London’s wacky and unusual attractions are guaranteed to capture the imagination of those who are brave enough to find them. Adam Bennett follows the footsteps of murderers, surgeons and pathologists to discover some truly bizarre objects in the best weird museums in London.
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The Grant Museum of Zoology in Bloomsbury boasts over 1,000 separate species of rare and extinct animals, the largest collection in the United Kingdom. Among its exhibits, visitors can see the flightless Dodo and a Tasmanian tiger. Perhaps the rarest animal is a Quagga – a half-striped relative of the zebra now hunted to extinction.
A strong contender for the strangest object at the Grant Museum is a collection of eighteen moles, preserved in formaldehyde and stuffed into a jar. The moles even have their own rather amusing Twitter account.
Other weird and wacky objects inside the museum include a collection of stomach-churning brains preserved in alcohol. If you can take more after that, look for the Negus Collection of bisected heads. It's one of the world’s largest collections of preserved mammal heads, including a chimp, a rabbit and a sloth.
A truly unique place, Bart's Pathology Museum was established in 1879 and houses over 5,000 of the oddest specimens from the human body. The museum is part of the larger Barts Medical School, officially St Bartholomew's Hospital Medical College. Established in 1123, it's the oldest hospital in the UK. Besides its collection, the museum also runs quirky workshops – try “Taxidermy for Beginners” if you dare. Seek out the skull of John Bellingham, the only man in history to assassinate a British Prime Minister.
Barts medical school and museum also features in the history of Sherlock Holmes. Creator Sir Arthur Conan Doyle visited the museum as part of his medical training. It's also said that he wrote some of his short Sherlock stories in one of Bart’s main offices.
Housed in the attic of the old St. Thomas' Hospital church, this is the oldest surviving operating theatre in Britain. This piece of medical history was temporarily lost during the late 1800s when St Thomas’s Hospital moved to Lambeth. It was rediscovered in 1956 when a man named Raymond Russell decided to explore the attic of the original church. As you tour the operating theatre (with seats for observing medical students) it's hard to not to get spooked. You can well imagine the blood-curdling screams of patients operated on without anaesthetic. The charged atmosphere makes this one of the top weird museums in London.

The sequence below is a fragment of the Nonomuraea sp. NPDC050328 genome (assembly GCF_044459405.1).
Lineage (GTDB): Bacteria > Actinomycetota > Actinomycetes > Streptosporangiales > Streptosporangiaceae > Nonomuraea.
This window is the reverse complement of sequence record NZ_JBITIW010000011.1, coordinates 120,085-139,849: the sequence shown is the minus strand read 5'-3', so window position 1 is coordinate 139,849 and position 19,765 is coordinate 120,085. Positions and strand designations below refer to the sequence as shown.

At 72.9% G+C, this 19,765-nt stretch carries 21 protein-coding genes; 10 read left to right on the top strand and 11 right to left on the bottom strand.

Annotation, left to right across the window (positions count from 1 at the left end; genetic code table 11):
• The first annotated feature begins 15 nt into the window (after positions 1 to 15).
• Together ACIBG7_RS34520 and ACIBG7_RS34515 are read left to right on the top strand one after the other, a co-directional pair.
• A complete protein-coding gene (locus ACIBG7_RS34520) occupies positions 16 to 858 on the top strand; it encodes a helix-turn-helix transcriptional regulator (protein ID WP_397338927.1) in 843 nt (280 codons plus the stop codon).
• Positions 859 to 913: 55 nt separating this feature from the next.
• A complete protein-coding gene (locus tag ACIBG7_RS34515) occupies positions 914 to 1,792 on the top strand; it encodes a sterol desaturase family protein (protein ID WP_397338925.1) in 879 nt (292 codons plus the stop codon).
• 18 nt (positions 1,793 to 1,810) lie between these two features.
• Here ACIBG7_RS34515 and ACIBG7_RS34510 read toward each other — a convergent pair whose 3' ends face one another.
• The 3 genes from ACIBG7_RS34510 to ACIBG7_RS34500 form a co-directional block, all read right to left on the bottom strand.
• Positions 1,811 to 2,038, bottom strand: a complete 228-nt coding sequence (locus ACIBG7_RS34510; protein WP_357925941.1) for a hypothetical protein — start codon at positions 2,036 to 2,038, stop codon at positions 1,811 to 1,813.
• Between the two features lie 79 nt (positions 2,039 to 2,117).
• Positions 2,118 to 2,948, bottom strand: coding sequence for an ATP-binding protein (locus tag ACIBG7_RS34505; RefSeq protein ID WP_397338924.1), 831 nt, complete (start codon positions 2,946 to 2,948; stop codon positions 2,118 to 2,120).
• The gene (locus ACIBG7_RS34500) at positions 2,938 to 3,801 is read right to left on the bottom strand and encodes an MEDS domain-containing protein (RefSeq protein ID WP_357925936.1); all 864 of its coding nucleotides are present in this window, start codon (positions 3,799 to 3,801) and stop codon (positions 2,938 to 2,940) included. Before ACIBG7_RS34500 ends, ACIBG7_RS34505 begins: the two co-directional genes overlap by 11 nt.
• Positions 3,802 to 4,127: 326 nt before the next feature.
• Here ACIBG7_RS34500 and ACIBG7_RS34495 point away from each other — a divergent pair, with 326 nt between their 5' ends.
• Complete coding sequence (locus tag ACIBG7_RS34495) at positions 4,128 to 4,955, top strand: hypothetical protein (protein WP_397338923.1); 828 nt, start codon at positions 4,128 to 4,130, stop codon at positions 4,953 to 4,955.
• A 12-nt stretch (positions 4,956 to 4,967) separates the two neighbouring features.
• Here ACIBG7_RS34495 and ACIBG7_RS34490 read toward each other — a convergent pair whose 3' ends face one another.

Visitors can gaze into glass cabinets containing various gruesome medical instruments. You'll find contraptions essential for restraining patients and tools used for amputations. As there was no source of anaesthetic at the time surgeons depended on speed, and experts were able to remove a limb in under a minute (!). There’s even a pair of preserved lungs blackened by Victorian smog.
In the former red-light district of Bankside, the Clink Prison once housed heretics, drunkards, vagabonds and vagrants. The prison dates back to 1144, and the Clink Museum covers over 600 morbid years of damp, death and decay. A trip here is a chance to explore the story of crime and punishment throughout the ages.
Displays include horrific instruments of torture and restraining devices, used to cause pain and discomfort to unfortunate inmates. You can inspect the deadly apparatus wielded by jailers upon ill-fated convicts while learning about famous residents of the Clink, who often met their end at the Tower of London.
Set in the crypt of St Philip’s Church, the Royal London Hospital Museum in Whitechapel is another of the top weird museums in London. The hospital was a temporary residence for one of London’s most controversial “curiosities”: Joseph Merrick. Better known as the Elephant Man, Merrick lived at the hospital for a number of years during the 1800s.
Four separate films in the museum document Merrick’s deformity. In addition, a number of items of clothing are he wore to disguise his unusual disfigurement are on display. You can also see exhibits dedicated to celebrated war-time nurses Edith Cavell and Eva Luckes.
At the height of the infamous Jack the Ripper murders in 1888, hospital curator and surgeon Thomas Horrocks Openshaw helped Scotland Yard with investigations. The museum has acquired some of the original forensic material from the case.
To top it all off the museum also features a selection of surgical instruments, old uniforms and written archives of the history of healthcare in the East End. It's a fascinating way to discover another side of London’s dramatic history.